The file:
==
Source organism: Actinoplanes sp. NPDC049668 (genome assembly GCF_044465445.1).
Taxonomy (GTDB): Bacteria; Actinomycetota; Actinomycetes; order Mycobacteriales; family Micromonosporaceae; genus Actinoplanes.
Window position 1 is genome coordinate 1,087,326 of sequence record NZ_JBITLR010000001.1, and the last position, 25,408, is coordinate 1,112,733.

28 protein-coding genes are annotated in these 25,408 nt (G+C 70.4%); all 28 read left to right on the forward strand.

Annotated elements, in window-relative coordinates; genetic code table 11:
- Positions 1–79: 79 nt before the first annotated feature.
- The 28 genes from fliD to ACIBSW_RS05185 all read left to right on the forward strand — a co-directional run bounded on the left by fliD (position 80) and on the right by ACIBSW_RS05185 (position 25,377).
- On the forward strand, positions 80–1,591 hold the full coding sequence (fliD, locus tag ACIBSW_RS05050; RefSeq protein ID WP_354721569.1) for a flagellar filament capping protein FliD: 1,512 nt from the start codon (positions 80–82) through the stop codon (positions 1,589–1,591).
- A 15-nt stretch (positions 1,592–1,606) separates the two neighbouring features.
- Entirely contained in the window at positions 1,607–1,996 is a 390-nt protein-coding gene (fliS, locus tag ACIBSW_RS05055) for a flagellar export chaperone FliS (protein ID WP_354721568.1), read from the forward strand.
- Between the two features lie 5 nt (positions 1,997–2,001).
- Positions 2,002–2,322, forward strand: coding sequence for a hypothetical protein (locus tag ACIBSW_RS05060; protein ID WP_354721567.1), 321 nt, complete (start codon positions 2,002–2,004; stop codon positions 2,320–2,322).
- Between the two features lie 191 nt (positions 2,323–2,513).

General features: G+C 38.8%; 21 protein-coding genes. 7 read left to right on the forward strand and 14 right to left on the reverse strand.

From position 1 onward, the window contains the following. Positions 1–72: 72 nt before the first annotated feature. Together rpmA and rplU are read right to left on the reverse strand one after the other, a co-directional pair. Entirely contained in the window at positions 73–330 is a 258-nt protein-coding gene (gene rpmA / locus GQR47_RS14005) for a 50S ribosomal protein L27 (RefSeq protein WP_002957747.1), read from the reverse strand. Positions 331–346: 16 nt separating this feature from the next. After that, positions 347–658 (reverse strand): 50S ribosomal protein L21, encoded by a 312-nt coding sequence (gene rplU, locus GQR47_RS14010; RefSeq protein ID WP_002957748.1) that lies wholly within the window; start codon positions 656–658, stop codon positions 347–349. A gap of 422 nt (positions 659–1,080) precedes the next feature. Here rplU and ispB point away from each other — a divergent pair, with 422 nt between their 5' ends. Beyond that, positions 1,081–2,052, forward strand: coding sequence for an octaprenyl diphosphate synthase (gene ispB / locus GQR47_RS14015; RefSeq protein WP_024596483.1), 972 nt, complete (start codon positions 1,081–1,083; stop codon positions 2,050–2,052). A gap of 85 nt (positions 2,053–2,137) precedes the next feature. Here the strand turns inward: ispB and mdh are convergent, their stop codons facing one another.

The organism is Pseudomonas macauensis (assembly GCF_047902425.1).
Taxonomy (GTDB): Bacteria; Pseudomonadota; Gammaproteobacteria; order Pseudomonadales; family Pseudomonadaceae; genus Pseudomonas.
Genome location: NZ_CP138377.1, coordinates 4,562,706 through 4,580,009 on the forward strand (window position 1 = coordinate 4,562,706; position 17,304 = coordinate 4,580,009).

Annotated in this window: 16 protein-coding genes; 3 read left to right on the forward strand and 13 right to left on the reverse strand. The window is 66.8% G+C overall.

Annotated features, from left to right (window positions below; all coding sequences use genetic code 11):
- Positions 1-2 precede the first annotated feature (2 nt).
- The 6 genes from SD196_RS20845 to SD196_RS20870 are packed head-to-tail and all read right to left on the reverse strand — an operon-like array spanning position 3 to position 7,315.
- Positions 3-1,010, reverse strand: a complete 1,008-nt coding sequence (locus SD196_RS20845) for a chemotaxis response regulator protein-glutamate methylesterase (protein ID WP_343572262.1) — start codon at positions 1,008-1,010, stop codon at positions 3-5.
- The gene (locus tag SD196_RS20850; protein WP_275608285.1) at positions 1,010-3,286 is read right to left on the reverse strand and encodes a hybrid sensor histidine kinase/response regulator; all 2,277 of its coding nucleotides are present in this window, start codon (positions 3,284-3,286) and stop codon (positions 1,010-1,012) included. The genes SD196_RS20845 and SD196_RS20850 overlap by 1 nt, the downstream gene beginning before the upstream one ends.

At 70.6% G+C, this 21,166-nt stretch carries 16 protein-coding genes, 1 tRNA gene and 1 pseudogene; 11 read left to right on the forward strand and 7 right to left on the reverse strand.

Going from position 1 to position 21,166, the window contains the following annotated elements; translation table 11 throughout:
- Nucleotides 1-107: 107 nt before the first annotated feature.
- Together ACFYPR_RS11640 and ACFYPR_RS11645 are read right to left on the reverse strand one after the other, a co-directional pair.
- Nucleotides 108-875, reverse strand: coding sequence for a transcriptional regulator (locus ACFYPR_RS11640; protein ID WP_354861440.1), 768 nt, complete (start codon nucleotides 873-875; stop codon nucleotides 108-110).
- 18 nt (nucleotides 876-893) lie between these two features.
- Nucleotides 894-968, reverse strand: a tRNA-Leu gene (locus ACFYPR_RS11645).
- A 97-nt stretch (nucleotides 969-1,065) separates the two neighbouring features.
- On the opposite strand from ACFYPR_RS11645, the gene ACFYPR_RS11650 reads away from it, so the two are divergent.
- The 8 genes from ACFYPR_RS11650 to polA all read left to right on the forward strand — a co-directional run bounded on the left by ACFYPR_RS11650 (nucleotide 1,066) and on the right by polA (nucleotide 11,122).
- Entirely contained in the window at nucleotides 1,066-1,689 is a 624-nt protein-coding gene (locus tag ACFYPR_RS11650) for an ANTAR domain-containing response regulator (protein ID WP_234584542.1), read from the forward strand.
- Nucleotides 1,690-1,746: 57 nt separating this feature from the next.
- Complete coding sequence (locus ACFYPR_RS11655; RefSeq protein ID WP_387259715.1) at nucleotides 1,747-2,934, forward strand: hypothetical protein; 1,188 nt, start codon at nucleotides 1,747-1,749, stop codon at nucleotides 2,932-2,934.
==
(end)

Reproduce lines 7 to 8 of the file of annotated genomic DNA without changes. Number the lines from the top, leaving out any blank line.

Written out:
- The 28 genes from fliD to ACIBSW_RS05185 all read left to right on the forward strand — a co-directional run bounded on the left by fliD (position 80) and on the right by ACIBSW_RS05185 (position 25,377).
- On the forward strand, positions 80–1,591 hold the full coding sequence (fliD, locus tag ACIBSW_RS05050; RefSeq protein ID WP_354721569.1) for a flagellar filament capping protein FliD: 1,512 nt from the start codon (positions 80–82) through the stop codon (positions 1,589–1,591).